• Everyone’s talking about the new millennials, the x and y generations, or generation-next. Currently or at least for the past 10 years, donations to nonprofits have primarily been the realm of the Baby Boomers. Generation X hasn’t surpassed the Boomer in terms of giving, yet. But the Millennials (born after 1981 is growing rapidly.\n\nGreat: Born before 1929 (used in some analyses here but not all)\nSilent: Born 1929 to 1945\nBoomer: Born 1946 to 1963\nX: Born 1964 to 1981\nMillennial: Born since 1981\n\nWhat this means, in general is, current donors are starting to age out, and access to new donors— Generation X and Y (Millennials) will be needed. And generation X and Y give differently than Baby Boomers.\n\n
  • Quick summary. Do something, now. Don’t wait until you’re desperate. Online donations can take time and energy. Just like many things online, you have to cultivate trust, loyalty, and activism. Some people may give because of your offline reputation, but for many, you’re just introducing yourself. \n\nThe other key component of starting now (soon) is to give yourself time to test what works and get in the habit of measuring results. We’ll get back to metrics later.\n
  • We’ll hit most of these quickly. \n\n1) Make Sure You Are Legal\n2) Decision on Processing Credit Cards\n3) Collecting Data: As Little as Required\n4) Metrics and Measures\n\n
  • Many of the 40 states requiring registration will accept the Unified Registration Statement (URS)— an alternative to filing state registration forms in cases where covered charitable organizations are soliciting contributions in multiple states.\nWe’ll address this more later, but some credit card processors extend their coverage to you. They maintain state registrations in all states, so that you don’t have to. Network for Good does. I believe PayPal, Google Checkout. But you should check with the vendor.\nThe Charleston Principle:State registration is a concern and a consideration, but nothing to be put off by. Generally speaking, the Charleston Principle applies for most states. Meaning your primary consideration is: (1) Register in the state you reside. This registration covers all types of solicitations, mail, telemarketing, then online solicitations. The direct one to one/targeted solicitations are generally what is of concern, and most online donation forms don’t qualify as direct solicitation. So you’re good. (2) Register in any state that you explicitly target for appeals. So if your mailing list targets Wisconsin and Minnesota, register in both states or use a vendor that covers you.\n\n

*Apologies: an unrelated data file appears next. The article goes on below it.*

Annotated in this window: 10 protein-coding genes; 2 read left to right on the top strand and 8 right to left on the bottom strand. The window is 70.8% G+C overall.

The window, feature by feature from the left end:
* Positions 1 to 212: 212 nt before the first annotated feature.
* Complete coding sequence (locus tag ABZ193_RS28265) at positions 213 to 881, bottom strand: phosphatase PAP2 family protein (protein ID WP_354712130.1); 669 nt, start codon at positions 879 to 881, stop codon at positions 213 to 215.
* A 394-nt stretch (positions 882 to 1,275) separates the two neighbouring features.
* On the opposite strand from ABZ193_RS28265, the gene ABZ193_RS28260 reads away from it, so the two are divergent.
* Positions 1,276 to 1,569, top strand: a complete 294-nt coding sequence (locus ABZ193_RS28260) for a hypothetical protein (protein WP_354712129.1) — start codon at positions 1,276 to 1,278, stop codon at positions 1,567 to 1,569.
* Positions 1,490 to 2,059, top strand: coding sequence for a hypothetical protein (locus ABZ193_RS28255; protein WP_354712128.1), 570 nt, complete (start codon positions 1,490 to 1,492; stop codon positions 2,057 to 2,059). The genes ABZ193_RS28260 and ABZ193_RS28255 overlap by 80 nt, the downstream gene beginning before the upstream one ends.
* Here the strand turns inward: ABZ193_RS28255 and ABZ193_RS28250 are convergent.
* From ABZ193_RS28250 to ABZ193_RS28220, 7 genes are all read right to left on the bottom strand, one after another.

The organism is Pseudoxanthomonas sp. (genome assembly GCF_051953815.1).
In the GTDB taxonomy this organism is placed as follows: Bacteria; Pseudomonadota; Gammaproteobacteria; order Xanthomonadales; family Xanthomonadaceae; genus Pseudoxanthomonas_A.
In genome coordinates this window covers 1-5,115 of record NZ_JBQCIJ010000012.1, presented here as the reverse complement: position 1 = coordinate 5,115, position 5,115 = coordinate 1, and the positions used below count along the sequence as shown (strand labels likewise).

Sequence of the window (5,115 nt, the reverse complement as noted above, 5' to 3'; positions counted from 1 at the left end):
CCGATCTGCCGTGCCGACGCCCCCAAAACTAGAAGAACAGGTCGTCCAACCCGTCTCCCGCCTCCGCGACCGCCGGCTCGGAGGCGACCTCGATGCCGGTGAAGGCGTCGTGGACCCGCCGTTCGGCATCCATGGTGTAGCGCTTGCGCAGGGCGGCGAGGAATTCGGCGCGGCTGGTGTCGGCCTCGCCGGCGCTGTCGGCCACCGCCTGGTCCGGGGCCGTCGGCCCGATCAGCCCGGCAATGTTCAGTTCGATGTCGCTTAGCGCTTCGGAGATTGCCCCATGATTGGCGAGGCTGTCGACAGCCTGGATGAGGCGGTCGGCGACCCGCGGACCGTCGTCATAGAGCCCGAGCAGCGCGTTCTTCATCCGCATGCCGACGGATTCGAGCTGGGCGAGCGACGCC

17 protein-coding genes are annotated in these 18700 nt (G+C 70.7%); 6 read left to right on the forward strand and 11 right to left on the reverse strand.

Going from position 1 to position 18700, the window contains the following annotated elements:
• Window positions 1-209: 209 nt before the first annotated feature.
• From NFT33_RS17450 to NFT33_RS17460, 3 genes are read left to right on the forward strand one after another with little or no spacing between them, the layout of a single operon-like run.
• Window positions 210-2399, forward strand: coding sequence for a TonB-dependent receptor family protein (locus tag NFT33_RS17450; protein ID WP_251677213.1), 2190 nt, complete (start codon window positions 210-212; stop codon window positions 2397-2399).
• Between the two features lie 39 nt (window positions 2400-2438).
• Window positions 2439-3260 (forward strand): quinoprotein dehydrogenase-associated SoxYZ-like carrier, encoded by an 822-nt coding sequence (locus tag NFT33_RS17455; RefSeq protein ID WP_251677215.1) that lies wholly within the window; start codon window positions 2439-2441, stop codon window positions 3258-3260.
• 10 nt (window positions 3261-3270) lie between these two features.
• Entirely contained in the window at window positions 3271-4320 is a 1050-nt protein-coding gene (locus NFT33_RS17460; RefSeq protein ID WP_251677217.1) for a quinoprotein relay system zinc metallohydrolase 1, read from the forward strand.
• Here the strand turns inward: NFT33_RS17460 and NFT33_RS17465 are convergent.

• In general, let’s just say that processing credit cards can be complicated. Far more complication than what the average nonprofit wants or needs to deal with. So to simplify the process, to a degree there are what I consider three large groupings of services:\n\nNonprofit Donation Services\nNetwork For Good: http://www1.networkforgood.org/\nJustGive: https://www.justgive.org/\nFirstGiving: http://www.firstgiving.com/\nGlobalGiving: http://www.globalgiving.org/\nCauses: http://www.causes.org/\n\nCommercial Services\nPayPal: https://www.paypal.com/\nGoogle Checkout: http://checkout.google.com/\nAmazon Donations: https://payments.amazon.com/sdui...\n\nSoftware Solutions (Hosted and Desktop)\nDemocracy In Action's Salsa: http://www2.democracyinaction.org\nCivicCRM: http://civicrm.org/\nSalesForce: http://www.salesforce.com/\nBlackbaud: http://www.blackbaud.com/\nConvio: http://www.convio.com/\neTapestry (Blackbaud Aquired): http://www.etapestry.com/\nWild Apricot: http://www.wildapricot.com/fundr...\n\nWe are going to Primarily talk about Nonprofit Donation Services and we may stray a little into the Commercial Services as well, since those are the easiest and quickest ways to get started with online donations.\n\n\n
  • I frequently say, “just do it”. And this is true for a number of things; but this doesn’t just mean do things willy-nilly. But the fear of failure that makes a number of nonprofits incapable of making decisions. Being frozen in fear, being indecisive is worse than saying no.\n \nThat said, while I maybe encouraging you to a leap, those leaps are the equivalent of standing, not diving off a cliff. In this context, there should always be a plan, even if its minimal, and the knowledge that you may fail, but that’s alright.\n\nWhat does this have to do with metrics? Well, you can’t really succeed without metrics. You need something to measure. We had 25 RSVPs for a room that seats 20. We had 50 volunteers, we were hoping for 15. We got 5 donations this month. We were hoping for 1. Metrics allow you to measure a plan and provides feedback on whats working or not working.\n
  • \n\n
  • The nonprofit online donor services typically serve two primary functions— to make it easier for nonprofits to collect and manage donations while complying with various regulations, including security; and two providing potential donors a charitable bazaar/mall of sorts. It provides ease of access, background information, and a convenient relationship with those who want to give. \n\nThese sites process credit cards for you, but also serve the donor and their need for privacy and security.\n
  • The Commercial Services also offer convenience, privacy, and security as well, but additionally they offer flexibility. Typically, on top of processing donations they will also process sells— so memberships, events, products, publications, etc. They are at their heart ‘credit card’ processing services. Processing donations is just a natural component or side venture (depending on your perspective).\n